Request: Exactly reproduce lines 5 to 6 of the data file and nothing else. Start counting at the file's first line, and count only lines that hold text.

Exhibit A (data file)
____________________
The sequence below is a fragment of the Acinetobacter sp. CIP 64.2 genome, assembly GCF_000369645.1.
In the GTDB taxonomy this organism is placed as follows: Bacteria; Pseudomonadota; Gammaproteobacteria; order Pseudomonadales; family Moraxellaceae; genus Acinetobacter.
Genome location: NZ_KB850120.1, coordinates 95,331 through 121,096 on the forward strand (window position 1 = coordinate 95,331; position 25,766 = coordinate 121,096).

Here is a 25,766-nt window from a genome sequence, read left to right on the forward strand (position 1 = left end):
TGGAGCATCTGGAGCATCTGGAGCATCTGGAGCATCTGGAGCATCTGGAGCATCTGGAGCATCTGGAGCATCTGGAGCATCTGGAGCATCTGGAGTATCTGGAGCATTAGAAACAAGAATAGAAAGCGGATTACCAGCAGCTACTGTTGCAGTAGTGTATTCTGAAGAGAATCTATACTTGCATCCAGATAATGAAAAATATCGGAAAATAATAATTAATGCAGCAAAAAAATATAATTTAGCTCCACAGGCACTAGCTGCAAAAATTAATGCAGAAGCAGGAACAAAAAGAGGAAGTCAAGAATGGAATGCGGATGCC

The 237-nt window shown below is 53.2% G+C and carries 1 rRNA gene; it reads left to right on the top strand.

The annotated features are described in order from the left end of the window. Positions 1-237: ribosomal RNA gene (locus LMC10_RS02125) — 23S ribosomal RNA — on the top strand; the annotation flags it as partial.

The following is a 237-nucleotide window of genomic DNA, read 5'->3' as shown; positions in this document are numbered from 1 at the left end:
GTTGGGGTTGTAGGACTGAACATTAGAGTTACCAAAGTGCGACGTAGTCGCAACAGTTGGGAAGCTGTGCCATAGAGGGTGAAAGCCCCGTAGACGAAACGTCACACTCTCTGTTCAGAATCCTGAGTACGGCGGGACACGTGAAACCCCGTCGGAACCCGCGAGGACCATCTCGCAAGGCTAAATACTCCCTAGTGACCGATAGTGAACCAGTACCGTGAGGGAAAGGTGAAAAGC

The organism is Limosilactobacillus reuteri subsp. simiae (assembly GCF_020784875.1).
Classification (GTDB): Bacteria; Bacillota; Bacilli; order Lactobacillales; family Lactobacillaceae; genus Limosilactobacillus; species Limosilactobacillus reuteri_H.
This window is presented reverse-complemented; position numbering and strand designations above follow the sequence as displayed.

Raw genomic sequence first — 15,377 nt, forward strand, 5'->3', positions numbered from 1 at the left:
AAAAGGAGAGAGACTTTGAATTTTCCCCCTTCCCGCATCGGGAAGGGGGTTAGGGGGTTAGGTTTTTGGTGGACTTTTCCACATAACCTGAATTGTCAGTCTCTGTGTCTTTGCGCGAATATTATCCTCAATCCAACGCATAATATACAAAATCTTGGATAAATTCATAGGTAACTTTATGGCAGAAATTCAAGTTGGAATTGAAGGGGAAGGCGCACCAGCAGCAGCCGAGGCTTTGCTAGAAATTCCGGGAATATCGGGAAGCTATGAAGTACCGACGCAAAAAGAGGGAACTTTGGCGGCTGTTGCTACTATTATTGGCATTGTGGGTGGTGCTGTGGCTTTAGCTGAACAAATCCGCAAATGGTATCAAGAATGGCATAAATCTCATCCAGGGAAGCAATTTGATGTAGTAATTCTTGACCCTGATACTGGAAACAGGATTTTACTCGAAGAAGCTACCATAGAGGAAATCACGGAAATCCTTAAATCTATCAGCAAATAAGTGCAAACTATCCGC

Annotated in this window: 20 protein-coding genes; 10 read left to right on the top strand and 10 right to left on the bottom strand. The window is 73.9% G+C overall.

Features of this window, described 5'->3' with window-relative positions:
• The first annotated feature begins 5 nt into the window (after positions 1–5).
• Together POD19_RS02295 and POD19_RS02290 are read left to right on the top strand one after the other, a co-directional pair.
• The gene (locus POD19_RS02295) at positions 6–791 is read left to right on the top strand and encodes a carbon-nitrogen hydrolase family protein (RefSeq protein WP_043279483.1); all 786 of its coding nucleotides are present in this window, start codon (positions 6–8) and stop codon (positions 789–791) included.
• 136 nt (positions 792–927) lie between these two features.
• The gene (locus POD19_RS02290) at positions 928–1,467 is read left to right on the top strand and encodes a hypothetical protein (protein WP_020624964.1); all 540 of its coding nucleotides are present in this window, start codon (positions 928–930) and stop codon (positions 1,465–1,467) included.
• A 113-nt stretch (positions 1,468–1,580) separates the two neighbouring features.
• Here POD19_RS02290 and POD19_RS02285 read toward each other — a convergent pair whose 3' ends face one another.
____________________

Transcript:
TGGAGCATCTGGAGCATCTGGAGCATCTGGAGCATCTGGAGCATCTGGAGCATCTGGAGCATCTGGAGCATCTGGAGCATCTGGAGCATCTGGAGTATCTGGAGCATTAGAAACAAGAATAGAAAGCGGATTACCAGCAGCTACTGTTGCAGTAGTGTATTCTGAAGAGAATCTATACTTGCATCCAGATAATGAAAAATATCGGAAAATAATAATTAATGCAGCAAAAAAATATAATTTAGCTCCACAGGCACTAGCTGCAAAAATTAATGCAGAAGCAGGAACAAAAAGAGGAAGTCAAGAATGGAATGCGGATGCC

The 237-nt window shown below is 53.2% G+C and carries 1 rRNA gene; it reads left to right on the top strand.